Due to their persistent nature, OCPs and PCBs have a capacity for long-term and long-distance dispersal by atmospheric movements and oceanic currents. Additionally, sea turtles themselves migrate over large distances and spend the majority of their adult life in distant foraging areas. This explains the similarity in profiles of these persistent pollutants among the three studied beaches. The persistence of these chemicals is highlighted in their continued presence in turtle eggs. For example, DDT pesticides were among the first persistent pollutants to be reduced in use and production in Mexico. Nonetheless, DDT and its metabolites were still reported in low concentrations in the present study. In fact, the specific mixture of DDT compounds observed in this study and other investigations on sea turtles around Mexico suggests a recent use of DDTs despite their ban. Likewise, a number of compounds listed as pesticides for which production and use should be eliminated according to the Stockholm Convention were among the most prevalent in the current study.
For PCBs, a pattern unique to Mexico was detected in the study and similar investigations in the region. Specifically, low chlorinated compounds dominate PCB profiles along both sides of the Mexican coastline. For instance, low chlorinated PCBs were among the highest congeners in sea turtles of this study, the Baja California and Campeche. These strong regional patterns for Mexican turtles suggest their usefulness as pollution indicator species. Additionally, the presence of low chlorinated PCB compounds in sediments of aquatic environments in coastal areas throughout Mexico, including Sonora, Sinaloa, Oaxaca and Veracruz states, suggests the use of a distinct mixture of PCBs in Mexico, whose effects needs to be considered for the conservation of sea turtles in this area.
The outcomes of the study carry a strong message to policymakers and environmental managers. Indeed, conservation strategies and spatial planning for turtle nesting beaches in the context of chemical pollutants requires cooperation across geographical, political and national boundaries. Both the movement of the pollutants and the migration of the turtles make chemical pollution a large-scale issue that requires collaboration among all nations around the Gulf of Mexico. Albeit risk assessments for these pollutants are poorly developed for hawksbill turtles, the transfer of pollutants from females to their eggs and the varying profiles among nesting beaches could have implications for conservation success. Specifically, this study was conducted at one of their main nesting locations of hawksbills turtles in the world, making the outcomes of this study relevant to global conservation success of this species. Outcomes indicate that variability in chemical pollution among nesting beaches needs to be accounted for in spatial planning of protected areas, the implementation of conservation management strategies and the use of turtle eggs as monitoring tools for PAHs, OCPs, and PCBs.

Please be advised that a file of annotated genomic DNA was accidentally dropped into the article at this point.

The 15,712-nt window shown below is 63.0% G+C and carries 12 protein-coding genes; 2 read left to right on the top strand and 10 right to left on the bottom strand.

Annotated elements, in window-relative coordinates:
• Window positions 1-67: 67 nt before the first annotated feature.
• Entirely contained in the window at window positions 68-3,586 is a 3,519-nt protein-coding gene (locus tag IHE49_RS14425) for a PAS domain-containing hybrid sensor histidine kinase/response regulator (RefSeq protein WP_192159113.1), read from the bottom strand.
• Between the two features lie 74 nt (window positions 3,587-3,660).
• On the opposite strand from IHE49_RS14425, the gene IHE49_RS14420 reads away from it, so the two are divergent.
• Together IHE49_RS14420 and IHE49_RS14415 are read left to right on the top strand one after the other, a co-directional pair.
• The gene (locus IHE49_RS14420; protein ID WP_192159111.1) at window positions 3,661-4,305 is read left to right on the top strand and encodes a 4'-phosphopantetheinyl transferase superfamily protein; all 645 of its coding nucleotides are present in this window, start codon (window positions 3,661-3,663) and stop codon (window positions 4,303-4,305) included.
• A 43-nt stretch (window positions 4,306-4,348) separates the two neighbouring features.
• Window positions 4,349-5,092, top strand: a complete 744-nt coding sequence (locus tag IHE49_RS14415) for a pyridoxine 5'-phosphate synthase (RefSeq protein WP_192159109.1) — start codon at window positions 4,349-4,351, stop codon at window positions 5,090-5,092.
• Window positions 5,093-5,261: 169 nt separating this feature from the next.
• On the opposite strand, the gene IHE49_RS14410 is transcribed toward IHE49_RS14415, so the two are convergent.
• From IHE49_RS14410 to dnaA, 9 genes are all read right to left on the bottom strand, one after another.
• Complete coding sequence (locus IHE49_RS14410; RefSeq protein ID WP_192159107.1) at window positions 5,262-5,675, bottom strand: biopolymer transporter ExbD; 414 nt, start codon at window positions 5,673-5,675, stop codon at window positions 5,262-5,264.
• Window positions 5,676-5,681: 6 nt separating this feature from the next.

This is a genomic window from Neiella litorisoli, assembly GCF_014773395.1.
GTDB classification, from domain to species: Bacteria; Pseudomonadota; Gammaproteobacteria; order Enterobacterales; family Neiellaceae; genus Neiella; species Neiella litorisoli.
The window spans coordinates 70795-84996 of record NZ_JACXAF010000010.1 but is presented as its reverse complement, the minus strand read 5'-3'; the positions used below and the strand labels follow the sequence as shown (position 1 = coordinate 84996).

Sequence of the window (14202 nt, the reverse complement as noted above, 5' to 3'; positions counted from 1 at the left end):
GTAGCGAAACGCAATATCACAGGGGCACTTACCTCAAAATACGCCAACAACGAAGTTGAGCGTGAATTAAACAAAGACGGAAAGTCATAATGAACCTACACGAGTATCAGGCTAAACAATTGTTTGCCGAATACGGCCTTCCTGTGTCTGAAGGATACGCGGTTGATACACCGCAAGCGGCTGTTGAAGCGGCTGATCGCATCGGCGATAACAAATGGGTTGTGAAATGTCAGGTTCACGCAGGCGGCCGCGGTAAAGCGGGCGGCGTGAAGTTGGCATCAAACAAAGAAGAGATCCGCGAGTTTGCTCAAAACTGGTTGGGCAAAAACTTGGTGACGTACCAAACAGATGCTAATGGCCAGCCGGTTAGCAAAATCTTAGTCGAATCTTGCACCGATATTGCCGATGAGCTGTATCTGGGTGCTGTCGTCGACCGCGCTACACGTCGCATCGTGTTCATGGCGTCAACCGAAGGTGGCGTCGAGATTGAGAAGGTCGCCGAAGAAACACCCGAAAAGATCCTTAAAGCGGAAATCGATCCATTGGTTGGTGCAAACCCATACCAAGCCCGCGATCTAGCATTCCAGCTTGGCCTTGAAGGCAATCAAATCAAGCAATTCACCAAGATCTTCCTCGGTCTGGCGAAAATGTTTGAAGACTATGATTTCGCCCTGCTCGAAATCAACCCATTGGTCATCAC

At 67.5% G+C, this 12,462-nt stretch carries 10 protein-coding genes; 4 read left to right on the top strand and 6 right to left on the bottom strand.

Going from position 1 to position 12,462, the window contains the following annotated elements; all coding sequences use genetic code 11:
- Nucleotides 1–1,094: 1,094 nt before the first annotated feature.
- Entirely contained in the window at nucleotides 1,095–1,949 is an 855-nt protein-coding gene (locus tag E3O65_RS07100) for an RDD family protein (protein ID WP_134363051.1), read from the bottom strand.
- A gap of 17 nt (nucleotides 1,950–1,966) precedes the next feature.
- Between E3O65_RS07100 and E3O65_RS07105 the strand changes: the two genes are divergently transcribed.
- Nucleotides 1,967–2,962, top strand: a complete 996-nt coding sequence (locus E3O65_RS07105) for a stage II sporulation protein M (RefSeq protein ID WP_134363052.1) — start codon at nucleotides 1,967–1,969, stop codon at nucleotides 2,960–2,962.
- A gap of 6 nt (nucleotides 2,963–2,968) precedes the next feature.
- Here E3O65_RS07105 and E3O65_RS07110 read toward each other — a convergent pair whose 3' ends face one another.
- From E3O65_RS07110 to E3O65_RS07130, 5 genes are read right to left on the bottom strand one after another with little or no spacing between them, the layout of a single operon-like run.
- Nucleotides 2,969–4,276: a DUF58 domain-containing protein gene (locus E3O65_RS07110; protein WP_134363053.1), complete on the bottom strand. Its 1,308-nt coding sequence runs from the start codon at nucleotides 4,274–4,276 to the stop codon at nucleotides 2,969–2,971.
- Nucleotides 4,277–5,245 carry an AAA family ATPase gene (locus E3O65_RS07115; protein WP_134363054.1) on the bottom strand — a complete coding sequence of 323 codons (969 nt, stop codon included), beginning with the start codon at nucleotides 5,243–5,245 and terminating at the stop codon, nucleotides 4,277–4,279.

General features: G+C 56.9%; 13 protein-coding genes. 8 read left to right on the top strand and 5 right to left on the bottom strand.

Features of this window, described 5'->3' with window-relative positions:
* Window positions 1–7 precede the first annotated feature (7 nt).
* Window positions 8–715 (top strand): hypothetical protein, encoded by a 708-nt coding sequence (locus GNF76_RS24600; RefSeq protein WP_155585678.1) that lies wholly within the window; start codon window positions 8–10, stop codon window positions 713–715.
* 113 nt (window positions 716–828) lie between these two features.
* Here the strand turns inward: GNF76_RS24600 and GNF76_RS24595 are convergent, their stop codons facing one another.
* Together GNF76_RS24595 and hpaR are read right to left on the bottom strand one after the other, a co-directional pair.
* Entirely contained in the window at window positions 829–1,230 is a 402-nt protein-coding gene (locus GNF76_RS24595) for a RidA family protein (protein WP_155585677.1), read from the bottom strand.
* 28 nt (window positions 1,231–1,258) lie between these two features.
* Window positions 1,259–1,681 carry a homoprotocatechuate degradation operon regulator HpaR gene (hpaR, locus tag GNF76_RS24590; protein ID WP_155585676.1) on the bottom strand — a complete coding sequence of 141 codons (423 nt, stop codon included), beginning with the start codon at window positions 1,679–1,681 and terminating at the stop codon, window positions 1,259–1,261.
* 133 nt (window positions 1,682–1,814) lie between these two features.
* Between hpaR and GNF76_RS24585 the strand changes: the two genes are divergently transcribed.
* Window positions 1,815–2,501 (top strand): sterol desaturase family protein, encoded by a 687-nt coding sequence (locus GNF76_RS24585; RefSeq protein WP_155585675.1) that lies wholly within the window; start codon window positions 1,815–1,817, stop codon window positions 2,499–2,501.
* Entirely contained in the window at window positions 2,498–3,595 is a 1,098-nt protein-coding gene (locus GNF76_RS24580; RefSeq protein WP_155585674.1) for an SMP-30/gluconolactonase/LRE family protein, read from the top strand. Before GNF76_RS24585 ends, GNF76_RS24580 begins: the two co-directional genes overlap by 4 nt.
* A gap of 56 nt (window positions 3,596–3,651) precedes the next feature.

These findings are described in the article entitled Profiles of environmental contaminants in hawksbill turtle egg yolks reflect local to distant pollution sources among nesting beaches in the Yucatán Peninsula, Mexico, recently published in the journal Marine Environmental Research. This work was conducted by Cynthia C. Muñoz from Kochi University and Peter Vermeiren from EAWAG.